The Myth of Different Learning Styles

Visual, Auditory and Kinesthetic (VAK) learning

The model of different learning styles that was presented by Barbe and colleagues in 1979 separated three different modalities of learning: auditory, visual, and kinesthetic styles (abbreviated as VAK). In tango teaching, that could simply mean that some students would learn faster from verbal explanations, others from looking at the teachers when they demonstrate a technique, and a third group would rather spend the time on trying it out in their own bodies.

It sounds like an elegant and plausible theory, which is probably why the idea gradually became one of the most wide-spread neuro-myths: in a 2012 study (Decker et al.), over 90% of a sample of 212 school teachers from the UK and the Netherlands believed the VAK theory to be correct. However, reviews of existing studies (such as Howard-Jones, 2014) show no scientific support for the theory – in many cases results have instead contradicted the VAK idea.

Learning styles in tango

This means that tango teachers need to let go of the notion of finding the (VAK) learning style that will fit each tango student. Because the optimal learning style depends much more on the subject being taught than on individual student strengths. A mathematics class will require modes of input that are different from those of a dance class.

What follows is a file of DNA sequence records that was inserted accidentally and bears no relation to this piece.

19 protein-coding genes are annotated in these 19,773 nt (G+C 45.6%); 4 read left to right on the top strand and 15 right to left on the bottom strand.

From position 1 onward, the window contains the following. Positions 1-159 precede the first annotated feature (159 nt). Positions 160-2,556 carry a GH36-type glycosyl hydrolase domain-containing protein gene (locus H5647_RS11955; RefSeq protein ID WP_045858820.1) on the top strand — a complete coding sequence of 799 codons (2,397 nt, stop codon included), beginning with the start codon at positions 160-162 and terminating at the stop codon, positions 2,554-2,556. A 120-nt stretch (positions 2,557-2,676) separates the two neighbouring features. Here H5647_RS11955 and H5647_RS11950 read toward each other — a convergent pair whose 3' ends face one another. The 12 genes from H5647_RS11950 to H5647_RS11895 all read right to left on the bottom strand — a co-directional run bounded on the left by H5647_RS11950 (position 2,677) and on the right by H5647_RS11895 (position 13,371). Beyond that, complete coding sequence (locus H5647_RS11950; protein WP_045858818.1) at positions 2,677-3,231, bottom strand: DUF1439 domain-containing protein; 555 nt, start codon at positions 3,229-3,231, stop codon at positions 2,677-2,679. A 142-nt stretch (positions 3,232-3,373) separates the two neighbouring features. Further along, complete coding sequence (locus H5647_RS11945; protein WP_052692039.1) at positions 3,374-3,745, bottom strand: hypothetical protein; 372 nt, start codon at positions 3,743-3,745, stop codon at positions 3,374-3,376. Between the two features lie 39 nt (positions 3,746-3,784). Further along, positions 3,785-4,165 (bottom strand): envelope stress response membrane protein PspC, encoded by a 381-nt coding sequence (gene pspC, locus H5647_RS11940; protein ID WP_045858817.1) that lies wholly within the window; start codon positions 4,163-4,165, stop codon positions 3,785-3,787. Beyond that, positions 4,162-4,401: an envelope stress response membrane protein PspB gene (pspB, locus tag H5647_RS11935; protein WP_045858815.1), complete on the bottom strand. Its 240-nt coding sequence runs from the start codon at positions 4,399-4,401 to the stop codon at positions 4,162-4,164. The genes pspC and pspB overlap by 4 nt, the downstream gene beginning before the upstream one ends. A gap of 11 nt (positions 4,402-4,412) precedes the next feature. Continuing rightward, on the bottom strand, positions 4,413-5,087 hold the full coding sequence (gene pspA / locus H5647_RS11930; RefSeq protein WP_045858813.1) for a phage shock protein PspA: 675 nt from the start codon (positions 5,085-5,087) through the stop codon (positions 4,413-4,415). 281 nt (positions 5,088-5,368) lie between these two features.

It may very well be that it’s a good idea to mix teaching styles within a tango class, i.e. to do a bit of talking, demo some things and then let students try it out – but if this works well, it is not because each student needs to get the input style that he or she can best absorb — it’s because tango dancing as a subject is best learned from a certain mix of modes of inputs.

Trying it out for yourself is essential for learning tango
Trying it out for yourself is essential for learning tango

So what is a good mix for learning tango? Well, apart from the obvious statement that nobody can learn dancing without trying it out in their own bodies (i.e. the kinesthetic style ought to be essential), we can only speculate about what the proportions need to be. I suspect that the physical skills in tango dancing primarily come from trying it out, where instructions could be given either in verbal or visual form. To the auditory learning style, we could also add the music as a (perhaps more subtle) source of input.

Tango dancing is more than physical skills, however, and I see some teachers who spend a lot of class time talking, e.g. describing the social atmosphere at milongas or addressing some of the insecurities that their students might have in relation to dancing. Although this time spent on talking may not be optimal from a strict dancing skill point of view, it will, according to some teachers, make students stay in tango and happily attending milongas, rather than abandoning tango for other activities.

But, to sum it up, regardless of your view on what specific skills should be taught in a tango class, science suggests that the best learning style to cater for does not depend on the preferred learning style of different students, but rather on the subject matter itself.


  • Barbe, Walter Burke; Swassing, Raymond H.; Milone, Michael N. (1979). Teaching through modality strengths: concepts and practices. Columbus, Ohio: Zaner-Bloser.
  • Dekker, Sanne; Lee, Nikki C; Howard-Jones, Paul; Jolles, Jelle. (2012). Neuromyths in education: Prevalence and predictors of misconceptions among teachers. Front. Psychology 3:429.
  • Howard-Jones, Paul A. (2014). Neuroscience and education: myths and messages. Nature Reviews Neuroscience 15, 817–824.